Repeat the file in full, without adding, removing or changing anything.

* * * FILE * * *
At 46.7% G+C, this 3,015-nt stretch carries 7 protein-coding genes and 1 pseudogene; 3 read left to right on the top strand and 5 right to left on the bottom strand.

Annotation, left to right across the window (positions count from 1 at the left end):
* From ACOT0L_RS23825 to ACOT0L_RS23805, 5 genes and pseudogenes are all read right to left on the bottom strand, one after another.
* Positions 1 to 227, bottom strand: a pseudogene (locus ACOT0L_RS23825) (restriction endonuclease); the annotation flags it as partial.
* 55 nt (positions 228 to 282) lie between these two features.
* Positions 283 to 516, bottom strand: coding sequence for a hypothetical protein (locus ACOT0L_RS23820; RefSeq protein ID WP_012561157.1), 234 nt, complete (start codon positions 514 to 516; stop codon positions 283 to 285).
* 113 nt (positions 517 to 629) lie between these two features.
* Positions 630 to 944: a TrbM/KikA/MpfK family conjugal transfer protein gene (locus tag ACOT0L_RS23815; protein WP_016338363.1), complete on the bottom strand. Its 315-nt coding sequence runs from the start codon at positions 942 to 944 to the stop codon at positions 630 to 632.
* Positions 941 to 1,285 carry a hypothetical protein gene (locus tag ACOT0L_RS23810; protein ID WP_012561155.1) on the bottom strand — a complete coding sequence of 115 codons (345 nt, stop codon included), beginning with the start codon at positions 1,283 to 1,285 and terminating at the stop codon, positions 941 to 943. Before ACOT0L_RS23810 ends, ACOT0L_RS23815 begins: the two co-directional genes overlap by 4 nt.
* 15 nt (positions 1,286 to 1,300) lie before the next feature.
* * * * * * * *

At 46.7% G+C, this 3,015-nt stretch carries 7 protein-coding genes and 1 pseudogene; 3 read left to right on the top strand and 5 right to left on the bottom strand.

Annotation, left to right across the window (positions count from 1 at the left end):
* From ACOT0L_RS23825 to ACOT0L_RS23805, 5 genes and pseudogenes are all read right to left on the bottom strand, one after another.
* Positions 1 to 227, bottom strand: a pseudogene (locus ACOT0L_RS23825) (restriction endonuclease); the annotation flags it as partial.
* 55 nt (positions 228 to 282) lie between these two features.
* Positions 283 to 516, bottom strand: coding sequence for a hypothetical protein (locus ACOT0L_RS23820; RefSeq protein ID WP_012561157.1), 234 nt, complete (start codon positions 514 to 516; stop codon positions 283 to 285).
* 113 nt (positions 517 to 629) lie between these two features.
* Positions 630 to 944: a TrbM/KikA/MpfK family conjugal transfer protein gene (locus tag ACOT0L_RS23815; protein WP_016338363.1), complete on the bottom strand. Its 315-nt coding sequence runs from the start codon at positions 942 to 944 to the stop codon at positions 630 to 632.
* Positions 941 to 1,285 carry a hypothetical protein gene (locus tag ACOT0L_RS23810; protein ID WP_012561155.1) on the bottom strand — a complete coding sequence of 115 codons (345 nt, stop codon included), beginning with the start codon at positions 1,283 to 1,285 and terminating at the stop codon, positions 941 to 943. Before ACOT0L_RS23810 ends, ACOT0L_RS23815 begins: the two co-directional genes overlap by 4 nt.
* 15 nt (positions 1,286 to 1,300) lie before the next feature.